Publications by authors named "Cari R Bryant"

3 Publications

  • Page 1 of 1

The stability of three commercially available implants used in medial opening wedge high tibial osteotomy.

J Knee Surg 2006 Apr;19(2):95-8

Division of Sports Medicine, Department of Orthopedic Surgery, University of Michigan, Ann Arbor, USA.

This biomechanical study tested three commercially available fixation devices for medial opening wedge high tibial osteotomy (HTO). A medial opening wedge HTO model was created on replicate tibias. Fixation was achieved with one of three fixation devices: VS Osteotomy plate (EBI, Parsippany, NJ), Arthrex Osteotomy plate (Arthrex, Naples, Fla), and OsteoTrac plate (DJ Orthopedics Inc, Vista, Calif). For each fixation system, seven specimens were cyclically loaded in compression and torsion under physiologic loads on a servohydraulic machine. Mean axial stiffness was 2425 N/mm, 2358 N/mm and 2258 N/mm, respectively, for the EBI, Arthrex, and Alaron surgical plates. Mean torsional stiffness was 4.5 Nm/degree, 4.1 Nm/degree and 4.0 Nm/degree, respectively, for the EBI, Arthrex, and DJ Orthopedics surgical plates. Though the differences are not statistically significant between the three fixation devices (P=.74 for mean axial stiffness and P=.10 for mean torsional stiffness), there is insufficient statistical power to rule out a true difference. Using this replicate tibia model, all three fixation devices tested appear to successfully stabilize the osteotomy site with regards to physiologic axial and torsional loads.
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http://dx.doi.org/10.1055/s-0030-1248086DOI Listing
April 2006

The effect of lateral cortex disruption and repair on the stability of the medial opening wedge high tibial osteotomy.

Am J Sports Med 2005 Oct 11;33(10):1552-7. Epub 2005 Jul 11.

Division of Sports Medicine, Department of Orthopaedic Surgery, University of Michigan, Ann Arbor, MI 48106, USA.

Background: Medial opening wedge high tibial osteotomy is gaining popularity as a treatment option for medial compartment degenerative disease in the young, active patient. One of the potential technical pitfalls of this procedure is inadvertent disruption of the lateral tibial cortex during distraction at the osteotomy site.

Purpose: (1) To investigate the effect of lateral cortex disruption on stability during medial opening wedge high tibial osteotomy and (2) to evaluate 3 different methods of repair of the disrupted lateral cortex.

Study Design: Controlled laboratory study.

Methods: A total of 50 validated replicate tibias were evaluated in a medial opening wedge high tibial osteotomy model. Specimens were divided into 5 groups: (1) control, or intact lateral cortex (n = 10); (2) disrupted lateral cortex (n = 10); (3) lateral cortex repaired with 1 staple (n = 10); (4) lateral cortex repaired with 2 staples (n = 10); and (5) lateral cortex repaired with a periarticular plate and screws (n = 10). Specimens were placed in compression and torsion under physiologic loads, and stiffness and micromotion were calculated.

Results: Disruption of the lateral cortex resulted in a 58% reduction in axial stiffness and a 68% reduction in torsional stiffness compared to control specimens (P < .05). Disruption of the lateral cortex also resulted in increased micromotion at the osteotomy site. All 3 methods of repair of the lateral cortex restored stiffness and micromotion values to those of the control group (P < .05).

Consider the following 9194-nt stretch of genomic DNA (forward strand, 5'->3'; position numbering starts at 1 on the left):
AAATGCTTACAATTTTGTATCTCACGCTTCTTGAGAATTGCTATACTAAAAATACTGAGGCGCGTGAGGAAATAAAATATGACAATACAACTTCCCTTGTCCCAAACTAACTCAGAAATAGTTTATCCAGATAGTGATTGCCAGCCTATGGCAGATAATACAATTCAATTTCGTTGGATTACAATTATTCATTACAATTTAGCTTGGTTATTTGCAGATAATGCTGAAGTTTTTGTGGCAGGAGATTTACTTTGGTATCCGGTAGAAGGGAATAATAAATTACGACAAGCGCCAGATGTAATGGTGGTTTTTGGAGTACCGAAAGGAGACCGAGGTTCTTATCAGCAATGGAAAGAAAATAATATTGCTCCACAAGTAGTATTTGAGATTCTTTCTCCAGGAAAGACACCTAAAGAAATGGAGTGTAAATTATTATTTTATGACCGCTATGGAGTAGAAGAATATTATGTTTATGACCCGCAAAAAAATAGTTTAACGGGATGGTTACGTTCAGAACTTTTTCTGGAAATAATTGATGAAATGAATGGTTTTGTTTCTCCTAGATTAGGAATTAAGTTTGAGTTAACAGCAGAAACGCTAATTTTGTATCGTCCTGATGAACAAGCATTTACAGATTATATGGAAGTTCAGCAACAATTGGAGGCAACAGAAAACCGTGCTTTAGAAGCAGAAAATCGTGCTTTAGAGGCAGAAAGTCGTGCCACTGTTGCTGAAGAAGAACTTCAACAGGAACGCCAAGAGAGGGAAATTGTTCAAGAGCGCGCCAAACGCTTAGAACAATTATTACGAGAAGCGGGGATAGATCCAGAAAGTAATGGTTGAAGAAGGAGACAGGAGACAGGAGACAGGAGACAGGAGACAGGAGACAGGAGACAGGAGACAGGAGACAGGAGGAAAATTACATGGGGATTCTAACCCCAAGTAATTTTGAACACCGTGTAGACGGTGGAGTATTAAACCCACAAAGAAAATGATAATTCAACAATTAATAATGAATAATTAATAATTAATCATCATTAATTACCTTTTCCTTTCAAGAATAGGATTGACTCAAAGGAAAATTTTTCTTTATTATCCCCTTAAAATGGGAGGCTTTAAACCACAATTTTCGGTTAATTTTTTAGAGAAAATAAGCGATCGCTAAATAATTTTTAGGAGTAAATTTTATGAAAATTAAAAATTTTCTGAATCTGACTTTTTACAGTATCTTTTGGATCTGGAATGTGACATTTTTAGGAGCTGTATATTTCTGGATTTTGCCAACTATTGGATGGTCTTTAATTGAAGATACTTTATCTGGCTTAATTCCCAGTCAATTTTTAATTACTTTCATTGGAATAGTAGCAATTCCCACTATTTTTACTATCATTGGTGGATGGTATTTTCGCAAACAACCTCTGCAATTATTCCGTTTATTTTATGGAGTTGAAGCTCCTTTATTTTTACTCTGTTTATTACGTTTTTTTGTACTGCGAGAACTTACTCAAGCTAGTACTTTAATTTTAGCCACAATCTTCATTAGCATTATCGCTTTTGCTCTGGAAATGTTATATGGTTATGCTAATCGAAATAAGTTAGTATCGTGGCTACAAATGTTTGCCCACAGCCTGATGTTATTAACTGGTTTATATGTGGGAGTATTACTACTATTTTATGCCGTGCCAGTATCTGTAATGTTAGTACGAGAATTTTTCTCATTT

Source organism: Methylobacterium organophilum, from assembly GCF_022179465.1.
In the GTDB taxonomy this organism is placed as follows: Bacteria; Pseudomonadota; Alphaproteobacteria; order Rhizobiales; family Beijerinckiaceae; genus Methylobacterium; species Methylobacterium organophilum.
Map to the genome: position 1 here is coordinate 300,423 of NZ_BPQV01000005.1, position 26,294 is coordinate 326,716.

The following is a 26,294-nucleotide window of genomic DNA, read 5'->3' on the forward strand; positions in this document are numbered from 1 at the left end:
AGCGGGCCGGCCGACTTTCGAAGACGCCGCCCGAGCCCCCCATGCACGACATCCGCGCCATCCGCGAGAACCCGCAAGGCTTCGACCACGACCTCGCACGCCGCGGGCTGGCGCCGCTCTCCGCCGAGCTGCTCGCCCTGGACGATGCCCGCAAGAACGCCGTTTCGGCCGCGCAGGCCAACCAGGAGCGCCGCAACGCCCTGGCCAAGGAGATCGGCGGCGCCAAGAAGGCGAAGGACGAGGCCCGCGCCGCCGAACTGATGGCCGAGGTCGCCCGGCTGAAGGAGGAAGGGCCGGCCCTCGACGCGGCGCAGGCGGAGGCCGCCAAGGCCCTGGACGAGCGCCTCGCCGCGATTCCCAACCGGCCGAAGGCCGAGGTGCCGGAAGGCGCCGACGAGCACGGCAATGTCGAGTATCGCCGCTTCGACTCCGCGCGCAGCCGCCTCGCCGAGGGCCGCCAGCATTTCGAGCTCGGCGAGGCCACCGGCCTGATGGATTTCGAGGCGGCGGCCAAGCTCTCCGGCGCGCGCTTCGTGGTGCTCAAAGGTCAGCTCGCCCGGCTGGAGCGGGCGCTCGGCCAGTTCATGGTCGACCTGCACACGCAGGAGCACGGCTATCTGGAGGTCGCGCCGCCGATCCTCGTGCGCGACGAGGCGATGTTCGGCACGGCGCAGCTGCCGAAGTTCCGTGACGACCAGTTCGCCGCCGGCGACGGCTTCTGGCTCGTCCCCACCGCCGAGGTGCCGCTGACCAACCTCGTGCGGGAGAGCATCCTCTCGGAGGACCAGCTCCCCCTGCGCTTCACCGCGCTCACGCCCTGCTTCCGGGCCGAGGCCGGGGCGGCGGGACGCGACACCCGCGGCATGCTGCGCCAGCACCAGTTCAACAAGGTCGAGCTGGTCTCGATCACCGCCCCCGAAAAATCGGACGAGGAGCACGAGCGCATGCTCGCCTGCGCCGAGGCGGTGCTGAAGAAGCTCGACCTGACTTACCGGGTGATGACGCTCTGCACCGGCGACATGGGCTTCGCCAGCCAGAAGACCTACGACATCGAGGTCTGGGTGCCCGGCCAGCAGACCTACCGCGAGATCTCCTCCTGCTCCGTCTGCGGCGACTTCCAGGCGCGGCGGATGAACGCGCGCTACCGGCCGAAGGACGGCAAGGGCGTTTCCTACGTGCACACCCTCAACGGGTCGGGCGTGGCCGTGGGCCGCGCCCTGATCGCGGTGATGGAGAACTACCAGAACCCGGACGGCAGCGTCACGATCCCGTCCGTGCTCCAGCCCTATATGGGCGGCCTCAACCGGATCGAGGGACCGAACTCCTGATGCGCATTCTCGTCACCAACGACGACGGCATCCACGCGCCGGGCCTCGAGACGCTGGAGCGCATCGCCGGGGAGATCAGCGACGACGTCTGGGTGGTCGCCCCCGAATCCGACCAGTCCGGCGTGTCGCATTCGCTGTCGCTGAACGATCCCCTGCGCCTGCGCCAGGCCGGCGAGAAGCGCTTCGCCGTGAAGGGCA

Conclusions: Instability at the osteotomy site may contribute to the high rate of delayed union or nonunion associated with medial opening wedge high tibial osteotomy. Repair of the lateral tibial cortex by each of these techniques restored stability to the osteotomy site in this replicate tibia model and might be effective in clinical use. However, more studies are needed to further explore the relationship between lateral cortex disruption and patient outcomes in the clinical setting before definitive conclusions can be drawn.
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http://dx.doi.org/10.1177/0363546505275488DOI Listing
October 2005

Glenoid inclination is associated with full-thickness rotator cuff tears.

Clin Orthop Relat Res 2003 Feb(407):86-91

Orthopaedic Research Laboratories and University of Michigan Shoulder Group, University of Michigan, Ann Arbor, MI, USA.

Anatomic factors, such as a hooked acromion, have been associated with rotator cuff disorders. Orientation of the glenoid relative to the scapula has been implicated in shoulder instability, but it has not been linked to rotator cuff disorders. The purpose of the current study was to test the hypothesis that superior inclination of the glenoid is associated with full-thickness rotator cuff tears. Glenoid inclination angles were measured from 16 shoulder radiographs of a convenience sample of eight cadavers in which one shoulder had an intact rotator cuff and the other shoulder had a full-thickness rotator cuff tear. Glenoid inclination angles for shoulders with rotator cuff tears were compared with contralateral normal shoulders using nonparametric statistical analysis. The glenoid inclination angle was greater in cadaver shoulders having full-thickness rotator cuff tears (98.6 degrees ) than in shoulders without tears (91.0 degrees ). A second experiment was done to assess the reliability of using 34 Grashey view radiographs from a clinical population to measure glenoid inclination angle. A method to measure the glenoid inclination on Grashey views was tested and was found to correlate with the inclination angles measured on cadaveric scapulae. Intrarater reliability of measurements from clinical Grashey views was 0.93, and interrater reliability was at least 0.88.
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http://dx.doi.org/10.1097/00003086-200302000-00016DOI Listing
February 2003
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